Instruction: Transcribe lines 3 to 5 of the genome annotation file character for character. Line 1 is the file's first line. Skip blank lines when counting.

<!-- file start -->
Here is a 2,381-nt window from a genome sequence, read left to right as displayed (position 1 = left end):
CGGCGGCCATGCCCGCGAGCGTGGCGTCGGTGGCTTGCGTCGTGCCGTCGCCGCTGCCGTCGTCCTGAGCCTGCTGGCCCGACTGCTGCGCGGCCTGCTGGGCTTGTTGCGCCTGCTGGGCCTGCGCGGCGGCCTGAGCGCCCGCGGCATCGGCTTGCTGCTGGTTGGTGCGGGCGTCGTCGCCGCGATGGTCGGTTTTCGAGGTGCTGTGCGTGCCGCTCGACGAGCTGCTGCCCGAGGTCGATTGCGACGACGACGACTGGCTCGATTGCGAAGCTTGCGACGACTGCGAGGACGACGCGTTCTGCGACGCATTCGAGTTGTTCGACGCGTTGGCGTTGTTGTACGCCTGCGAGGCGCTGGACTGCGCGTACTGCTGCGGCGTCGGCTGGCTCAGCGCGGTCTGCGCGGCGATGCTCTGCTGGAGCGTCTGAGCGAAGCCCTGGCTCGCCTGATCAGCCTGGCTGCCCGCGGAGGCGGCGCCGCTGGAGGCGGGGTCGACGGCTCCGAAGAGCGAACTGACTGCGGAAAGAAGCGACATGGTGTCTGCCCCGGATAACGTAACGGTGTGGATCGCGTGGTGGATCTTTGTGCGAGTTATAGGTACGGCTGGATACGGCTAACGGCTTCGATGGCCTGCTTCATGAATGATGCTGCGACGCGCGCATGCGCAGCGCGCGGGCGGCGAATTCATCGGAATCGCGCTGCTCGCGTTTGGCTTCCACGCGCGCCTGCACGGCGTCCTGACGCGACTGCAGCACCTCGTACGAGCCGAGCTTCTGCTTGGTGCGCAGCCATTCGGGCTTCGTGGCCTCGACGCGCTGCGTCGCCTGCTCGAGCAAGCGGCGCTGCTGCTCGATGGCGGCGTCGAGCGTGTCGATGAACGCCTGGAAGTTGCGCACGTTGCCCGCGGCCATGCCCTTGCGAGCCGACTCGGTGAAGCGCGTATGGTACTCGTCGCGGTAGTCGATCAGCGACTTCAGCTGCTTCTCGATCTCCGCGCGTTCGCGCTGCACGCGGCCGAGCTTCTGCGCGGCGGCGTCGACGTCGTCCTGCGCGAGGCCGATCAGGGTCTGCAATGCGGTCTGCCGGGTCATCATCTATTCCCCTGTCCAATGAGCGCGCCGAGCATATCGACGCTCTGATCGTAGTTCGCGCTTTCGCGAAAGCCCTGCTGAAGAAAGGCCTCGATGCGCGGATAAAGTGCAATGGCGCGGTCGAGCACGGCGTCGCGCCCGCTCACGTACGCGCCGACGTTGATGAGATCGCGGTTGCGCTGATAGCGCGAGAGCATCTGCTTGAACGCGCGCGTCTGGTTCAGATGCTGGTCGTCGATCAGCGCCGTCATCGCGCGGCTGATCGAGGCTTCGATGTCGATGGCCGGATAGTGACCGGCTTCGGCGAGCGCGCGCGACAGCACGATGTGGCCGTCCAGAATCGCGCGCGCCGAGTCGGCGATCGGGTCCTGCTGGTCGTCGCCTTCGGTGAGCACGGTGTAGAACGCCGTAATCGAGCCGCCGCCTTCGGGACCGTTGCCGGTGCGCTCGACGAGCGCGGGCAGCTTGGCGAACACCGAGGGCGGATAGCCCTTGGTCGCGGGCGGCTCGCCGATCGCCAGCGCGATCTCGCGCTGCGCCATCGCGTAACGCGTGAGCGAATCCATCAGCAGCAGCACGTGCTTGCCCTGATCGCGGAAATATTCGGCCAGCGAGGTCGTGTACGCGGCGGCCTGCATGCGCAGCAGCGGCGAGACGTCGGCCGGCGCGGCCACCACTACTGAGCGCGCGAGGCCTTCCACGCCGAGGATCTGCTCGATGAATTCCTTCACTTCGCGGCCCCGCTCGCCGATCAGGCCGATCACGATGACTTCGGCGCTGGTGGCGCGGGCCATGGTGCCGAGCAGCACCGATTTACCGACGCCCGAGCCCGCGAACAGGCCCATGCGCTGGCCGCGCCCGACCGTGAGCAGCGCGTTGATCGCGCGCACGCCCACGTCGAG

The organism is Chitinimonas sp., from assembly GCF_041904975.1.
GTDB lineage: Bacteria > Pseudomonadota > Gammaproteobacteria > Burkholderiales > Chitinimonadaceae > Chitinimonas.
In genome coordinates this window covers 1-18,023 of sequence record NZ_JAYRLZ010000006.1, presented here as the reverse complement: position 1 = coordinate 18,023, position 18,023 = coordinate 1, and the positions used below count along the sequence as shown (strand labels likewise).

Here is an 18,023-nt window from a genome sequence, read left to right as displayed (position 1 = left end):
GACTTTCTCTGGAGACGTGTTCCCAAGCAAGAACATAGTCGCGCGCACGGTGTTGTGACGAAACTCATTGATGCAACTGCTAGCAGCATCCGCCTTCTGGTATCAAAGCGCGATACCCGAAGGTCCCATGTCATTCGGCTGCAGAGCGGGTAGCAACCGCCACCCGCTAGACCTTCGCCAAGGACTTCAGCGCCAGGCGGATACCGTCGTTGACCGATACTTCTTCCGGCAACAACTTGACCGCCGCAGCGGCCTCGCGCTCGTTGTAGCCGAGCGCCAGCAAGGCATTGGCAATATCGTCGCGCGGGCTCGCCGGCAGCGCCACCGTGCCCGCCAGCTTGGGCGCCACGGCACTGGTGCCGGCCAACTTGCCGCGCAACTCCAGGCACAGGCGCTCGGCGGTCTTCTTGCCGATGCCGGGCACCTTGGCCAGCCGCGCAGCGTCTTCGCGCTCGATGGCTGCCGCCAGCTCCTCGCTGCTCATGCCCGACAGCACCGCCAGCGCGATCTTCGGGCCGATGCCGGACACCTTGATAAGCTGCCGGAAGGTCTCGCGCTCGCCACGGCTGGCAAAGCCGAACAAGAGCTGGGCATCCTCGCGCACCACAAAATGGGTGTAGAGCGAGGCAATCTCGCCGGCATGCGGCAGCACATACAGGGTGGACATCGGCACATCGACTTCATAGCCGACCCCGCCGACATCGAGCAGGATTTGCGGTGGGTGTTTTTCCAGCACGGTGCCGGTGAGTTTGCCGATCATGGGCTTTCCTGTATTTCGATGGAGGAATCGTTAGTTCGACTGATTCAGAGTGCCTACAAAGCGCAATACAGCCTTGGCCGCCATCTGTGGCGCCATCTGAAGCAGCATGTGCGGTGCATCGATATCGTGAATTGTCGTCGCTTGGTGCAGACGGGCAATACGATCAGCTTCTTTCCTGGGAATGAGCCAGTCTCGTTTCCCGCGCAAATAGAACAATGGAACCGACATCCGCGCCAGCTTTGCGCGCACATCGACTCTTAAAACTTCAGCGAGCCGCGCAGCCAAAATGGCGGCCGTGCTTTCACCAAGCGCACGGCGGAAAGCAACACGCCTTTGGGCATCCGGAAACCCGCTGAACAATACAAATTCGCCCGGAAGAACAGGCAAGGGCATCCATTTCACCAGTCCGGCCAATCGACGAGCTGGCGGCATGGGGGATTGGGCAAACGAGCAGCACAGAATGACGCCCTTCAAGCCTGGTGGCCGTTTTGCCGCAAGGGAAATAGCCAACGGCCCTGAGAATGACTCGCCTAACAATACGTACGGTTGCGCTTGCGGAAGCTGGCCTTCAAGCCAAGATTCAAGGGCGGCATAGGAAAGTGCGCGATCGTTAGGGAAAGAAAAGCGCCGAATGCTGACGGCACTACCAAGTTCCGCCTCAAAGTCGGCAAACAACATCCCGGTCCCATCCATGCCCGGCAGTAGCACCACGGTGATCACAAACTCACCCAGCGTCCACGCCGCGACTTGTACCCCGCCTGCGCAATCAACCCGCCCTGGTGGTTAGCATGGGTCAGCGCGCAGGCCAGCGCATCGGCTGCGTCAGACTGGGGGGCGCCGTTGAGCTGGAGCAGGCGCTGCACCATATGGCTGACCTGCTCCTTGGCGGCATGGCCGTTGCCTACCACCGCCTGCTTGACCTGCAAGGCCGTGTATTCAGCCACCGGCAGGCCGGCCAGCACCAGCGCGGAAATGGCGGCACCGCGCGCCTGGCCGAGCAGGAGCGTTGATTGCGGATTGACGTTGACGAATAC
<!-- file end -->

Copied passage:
The organism is Chitinimonas sp., from assembly GCF_041904975.1.
GTDB lineage: Bacteria > Pseudomonadota > Gammaproteobacteria > Burkholderiales > Chitinimonadaceae > Chitinimonas.
In genome coordinates this window covers 1-18,023 of sequence record NZ_JAYRLZ010000006.1, presented here as the reverse complement: position 1 = coordinate 18,023, position 18,023 = coordinate 1, and the positions used below count along the sequence as shown (strand labels likewise).